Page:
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182 -may contain fossils, with rock plants growing amongst the stones, and falling in festoons over them. The Vignette only describes a bed for strawberries. Near the end of the bed a hint is given for training gooseberries, currants, &c. to a certain height, to bear their fruit out of the reach of children, and at a more convenient height for full grown persons. In the gar- dens of Holland, where such fruits are raised in great perfec- tion, every bush, as well as every espalier, is trained by hoops, -so as to assume the form of cups or basins, to admit the sun and air into the interior, and ripen the fruit. Such attention gives great neatness to a Garden, which ought always to appear trim and artificial. The mass of mankind may be so indifferent to the produc- tions of a Garden, that they hardly deserve to enjoy its choicest luxuries. There are many who would not know the difference betwixt a peach gathered and one that had fallen from the tree; or betwixt the strawberries plucked from the bed, or those brought from a fruit shop, and perhaps gathered with un- washed hands the day before. Of all the places which I have ever seen, where perfect atten- tion was given to the fruit, I was most struck with Woollaton, in the time of the late Lord Middleton: the grapes were always gathered with a portion of the stalk and leaves; and the bloom of the plums and other fruit was preserved. from the touch of fingers, by being cut from the trees, and dropped into the baskets in which they were brought to table. The gooseber- Ties and currant, as well as the grapes, were so trained, as to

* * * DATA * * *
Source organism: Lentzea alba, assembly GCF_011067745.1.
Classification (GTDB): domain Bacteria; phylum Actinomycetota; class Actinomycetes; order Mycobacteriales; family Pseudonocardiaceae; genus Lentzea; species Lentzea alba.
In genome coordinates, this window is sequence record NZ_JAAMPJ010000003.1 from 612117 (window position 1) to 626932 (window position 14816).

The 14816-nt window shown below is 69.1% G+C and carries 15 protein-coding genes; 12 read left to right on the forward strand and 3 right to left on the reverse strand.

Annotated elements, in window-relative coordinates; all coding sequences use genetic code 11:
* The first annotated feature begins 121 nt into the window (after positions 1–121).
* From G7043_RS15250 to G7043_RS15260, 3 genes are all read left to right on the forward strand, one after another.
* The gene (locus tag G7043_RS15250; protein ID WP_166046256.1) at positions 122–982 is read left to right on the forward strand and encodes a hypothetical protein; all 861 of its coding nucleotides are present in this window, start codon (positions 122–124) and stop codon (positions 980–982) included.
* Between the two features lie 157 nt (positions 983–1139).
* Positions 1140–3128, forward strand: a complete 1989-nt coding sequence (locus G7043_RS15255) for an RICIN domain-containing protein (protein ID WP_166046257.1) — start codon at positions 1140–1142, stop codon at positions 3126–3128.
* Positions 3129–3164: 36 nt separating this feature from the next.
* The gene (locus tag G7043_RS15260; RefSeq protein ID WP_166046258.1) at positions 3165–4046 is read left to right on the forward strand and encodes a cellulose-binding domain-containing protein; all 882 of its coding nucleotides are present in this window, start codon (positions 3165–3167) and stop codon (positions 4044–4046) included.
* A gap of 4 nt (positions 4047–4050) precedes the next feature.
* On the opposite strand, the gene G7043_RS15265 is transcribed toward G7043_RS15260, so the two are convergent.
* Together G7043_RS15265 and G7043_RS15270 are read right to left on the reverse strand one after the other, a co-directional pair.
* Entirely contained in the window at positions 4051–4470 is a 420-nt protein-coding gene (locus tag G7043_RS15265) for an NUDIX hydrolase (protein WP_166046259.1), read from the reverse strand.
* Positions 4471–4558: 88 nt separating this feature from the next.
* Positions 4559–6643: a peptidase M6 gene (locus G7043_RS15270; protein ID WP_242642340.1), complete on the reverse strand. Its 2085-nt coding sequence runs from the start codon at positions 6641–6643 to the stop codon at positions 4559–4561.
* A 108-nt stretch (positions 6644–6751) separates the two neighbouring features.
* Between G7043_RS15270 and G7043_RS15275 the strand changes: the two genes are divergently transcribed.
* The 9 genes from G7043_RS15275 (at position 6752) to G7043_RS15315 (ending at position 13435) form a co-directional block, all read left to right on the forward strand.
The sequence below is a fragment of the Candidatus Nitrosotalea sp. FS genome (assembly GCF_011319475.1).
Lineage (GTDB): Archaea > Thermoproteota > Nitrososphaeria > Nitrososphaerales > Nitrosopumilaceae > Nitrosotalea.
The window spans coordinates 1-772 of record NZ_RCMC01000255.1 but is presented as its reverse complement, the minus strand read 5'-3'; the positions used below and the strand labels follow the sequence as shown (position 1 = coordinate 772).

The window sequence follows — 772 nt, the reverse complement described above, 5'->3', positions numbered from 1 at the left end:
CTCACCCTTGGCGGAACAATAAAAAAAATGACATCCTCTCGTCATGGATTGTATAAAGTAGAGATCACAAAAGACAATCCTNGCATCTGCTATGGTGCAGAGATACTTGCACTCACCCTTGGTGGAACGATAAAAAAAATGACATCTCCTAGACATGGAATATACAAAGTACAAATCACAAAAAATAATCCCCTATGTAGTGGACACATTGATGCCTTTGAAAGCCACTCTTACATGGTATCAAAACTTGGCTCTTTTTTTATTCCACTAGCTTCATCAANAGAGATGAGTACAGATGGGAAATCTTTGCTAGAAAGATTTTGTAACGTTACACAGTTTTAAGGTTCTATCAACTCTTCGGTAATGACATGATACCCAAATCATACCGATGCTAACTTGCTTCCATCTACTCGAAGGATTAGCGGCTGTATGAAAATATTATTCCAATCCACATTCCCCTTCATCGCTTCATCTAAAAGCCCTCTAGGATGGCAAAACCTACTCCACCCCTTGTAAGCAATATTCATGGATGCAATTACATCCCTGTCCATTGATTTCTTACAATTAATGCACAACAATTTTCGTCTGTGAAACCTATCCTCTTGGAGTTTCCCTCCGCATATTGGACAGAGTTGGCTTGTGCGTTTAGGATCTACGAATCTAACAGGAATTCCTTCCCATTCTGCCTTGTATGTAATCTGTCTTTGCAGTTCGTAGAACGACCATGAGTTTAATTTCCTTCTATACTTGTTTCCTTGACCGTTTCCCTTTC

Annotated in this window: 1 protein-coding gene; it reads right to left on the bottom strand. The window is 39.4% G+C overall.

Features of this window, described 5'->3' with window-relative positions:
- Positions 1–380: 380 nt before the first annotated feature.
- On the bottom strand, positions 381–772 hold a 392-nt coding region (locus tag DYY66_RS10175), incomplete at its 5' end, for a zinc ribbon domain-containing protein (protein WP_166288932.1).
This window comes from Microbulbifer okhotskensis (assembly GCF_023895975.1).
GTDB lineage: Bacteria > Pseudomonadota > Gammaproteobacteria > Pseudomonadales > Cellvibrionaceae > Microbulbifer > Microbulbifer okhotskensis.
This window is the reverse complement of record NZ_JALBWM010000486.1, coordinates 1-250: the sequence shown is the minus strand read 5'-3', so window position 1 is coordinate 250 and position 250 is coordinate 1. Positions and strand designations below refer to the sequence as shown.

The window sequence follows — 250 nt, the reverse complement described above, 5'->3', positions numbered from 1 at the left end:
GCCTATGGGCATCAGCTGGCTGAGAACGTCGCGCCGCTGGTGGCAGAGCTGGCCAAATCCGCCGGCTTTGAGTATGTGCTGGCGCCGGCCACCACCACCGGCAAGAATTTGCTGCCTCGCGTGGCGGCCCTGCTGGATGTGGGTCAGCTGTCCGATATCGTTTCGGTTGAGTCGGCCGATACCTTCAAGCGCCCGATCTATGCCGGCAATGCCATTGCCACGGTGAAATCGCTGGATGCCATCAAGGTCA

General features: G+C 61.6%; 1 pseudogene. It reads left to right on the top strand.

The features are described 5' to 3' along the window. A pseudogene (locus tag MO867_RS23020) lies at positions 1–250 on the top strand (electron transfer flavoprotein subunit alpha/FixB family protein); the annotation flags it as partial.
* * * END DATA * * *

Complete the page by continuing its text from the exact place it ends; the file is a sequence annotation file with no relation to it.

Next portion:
183 admit branches, loaded with fruit and leaves, to be cat off, and fastened to stands, with iron or wooden hoops, or led in grace- ful festoons round the dessert, and intermixed with bouquets of sweet smelling flowers. This may truly be called enjoying the Luxury of a Garden. --